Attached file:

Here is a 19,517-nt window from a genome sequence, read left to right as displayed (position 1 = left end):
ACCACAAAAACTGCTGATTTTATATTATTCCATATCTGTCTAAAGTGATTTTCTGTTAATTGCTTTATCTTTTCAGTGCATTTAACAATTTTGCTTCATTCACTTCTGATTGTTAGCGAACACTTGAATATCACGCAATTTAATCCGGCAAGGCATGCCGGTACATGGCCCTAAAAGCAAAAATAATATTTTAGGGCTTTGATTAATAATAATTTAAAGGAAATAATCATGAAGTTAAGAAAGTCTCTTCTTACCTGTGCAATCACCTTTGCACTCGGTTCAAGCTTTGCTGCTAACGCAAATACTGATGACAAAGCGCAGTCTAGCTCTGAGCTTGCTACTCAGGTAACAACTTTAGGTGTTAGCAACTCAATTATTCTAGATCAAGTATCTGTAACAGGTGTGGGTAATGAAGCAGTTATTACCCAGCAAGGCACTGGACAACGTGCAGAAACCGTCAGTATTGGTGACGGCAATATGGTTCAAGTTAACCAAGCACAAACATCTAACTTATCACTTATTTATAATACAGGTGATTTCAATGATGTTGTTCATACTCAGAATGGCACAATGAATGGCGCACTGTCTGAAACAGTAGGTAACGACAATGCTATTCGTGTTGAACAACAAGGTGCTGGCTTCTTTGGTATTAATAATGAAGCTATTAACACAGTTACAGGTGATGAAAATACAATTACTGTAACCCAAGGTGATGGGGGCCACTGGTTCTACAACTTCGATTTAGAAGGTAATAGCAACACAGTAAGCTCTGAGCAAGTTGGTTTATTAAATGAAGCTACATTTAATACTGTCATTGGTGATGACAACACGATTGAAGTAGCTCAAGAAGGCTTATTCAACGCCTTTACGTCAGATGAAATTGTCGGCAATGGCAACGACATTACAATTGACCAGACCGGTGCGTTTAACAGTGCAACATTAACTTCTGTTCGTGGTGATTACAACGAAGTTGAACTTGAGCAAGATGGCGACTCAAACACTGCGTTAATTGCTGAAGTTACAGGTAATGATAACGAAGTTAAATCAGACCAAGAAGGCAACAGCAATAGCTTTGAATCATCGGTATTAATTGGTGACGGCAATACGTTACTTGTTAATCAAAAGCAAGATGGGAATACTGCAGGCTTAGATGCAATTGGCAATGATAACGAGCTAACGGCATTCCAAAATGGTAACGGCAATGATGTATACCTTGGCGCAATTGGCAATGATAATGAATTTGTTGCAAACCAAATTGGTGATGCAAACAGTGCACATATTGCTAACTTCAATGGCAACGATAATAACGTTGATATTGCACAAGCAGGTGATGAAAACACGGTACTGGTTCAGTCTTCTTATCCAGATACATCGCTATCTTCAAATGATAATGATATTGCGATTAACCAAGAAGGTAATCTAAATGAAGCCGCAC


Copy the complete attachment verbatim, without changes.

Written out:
Here is a 19,517-nt window from a genome sequence, read left to right as displayed (position 1 = left end):
ACCACAAAAACTGCTGATTTTATATTATTCCATATCTGTCTAAAGTGATTTTCTGTTAATTGCTTTATCTTTTCAGTGCATTTAACAATTTTGCTTCATTCACTTCTGATTGTTAGCGAACACTTGAATATCACGCAATTTAATCCGGCAAGGCATGCCGGTACATGGCCCTAAAAGCAAAAATAATATTTTAGGGCTTTGATTAATAATAATTTAAAGGAAATAATCATGAAGTTAAGAAAGTCTCTTCTTACCTGTGCAATCACCTTTGCACTCGGTTCAAGCTTTGCTGCTAACGCAAATACTGATGACAAAGCGCAGTCTAGCTCTGAGCTTGCTACTCAGGTAACAACTTTAGGTGTTAGCAACTCAATTATTCTAGATCAAGTATCTGTAACAGGTGTGGGTAATGAAGCAGTTATTACCCAGCAAGGCACTGGACAACGTGCAGAAACCGTCAGTATTGGTGACGGCAATATGGTTCAAGTTAACCAAGCACAAACATCTAACTTATCACTTATTTATAATACAGGTGATTTCAATGATGTTGTTCATACTCAGAATGGCACAATGAATGGCGCACTGTCTGAAACAGTAGGTAACGACAATGCTATTCGTGTTGAACAACAAGGTGCTGGCTTCTTTGGTATTAATAATGAAGCTATTAACACAGTTACAGGTGATGAAAATACAATTACTGTAACCCAAGGTGATGGGGGCCACTGGTTCTACAACTTCGATTTAGAAGGTAATAGCAACACAGTAAGCTCTGAGCAAGTTGGTTTATTAAATGAAGCTACATTTAATACTGTCATTGGTGATGACAACACGATTGAAGTAGCTCAAGAAGGCTTATTCAACGCCTTTACGTCAGATGAAATTGTCGGCAATGGCAACGACATTACAATTGACCAGACCGGTGCGTTTAACAGTGCAACATTAACTTCTGTTCGTGGTGATTACAACGAAGTTGAACTTGAGCAAGATGGCGACTCAAACACTGCGTTAATTGCTGAAGTTACAGGTAATGATAACGAAGTTAAATCAGACCAAGAAGGCAACAGCAATAGCTTTGAATCATCGGTATTAATTGGTGACGGCAATACGTTACTTGTTAATCAAAAGCAAGATGGGAATACTGCAGGCTTAGATGCAATTGGCAATGATAACGAGCTAACGGCATTCCAAAATGGTAACGGCAATGATGTATACCTTGGCGCAATTGGCAATGATAATGAATTTGTTGCAAACCAAATTGGTGATGCAAACAGTGCACATATTGCTAACTTCAATGGCAACGATAATAACGTTGATATTGCACAAGCAGGTGATGAAAACACGGTACTGGTTCAGTCTTCTTATCCAGATACATCGCTATCTTCAAATGATAATGATATTGCGATTAACCAAGAAGGTAATCTAAATGAAGCCGCAC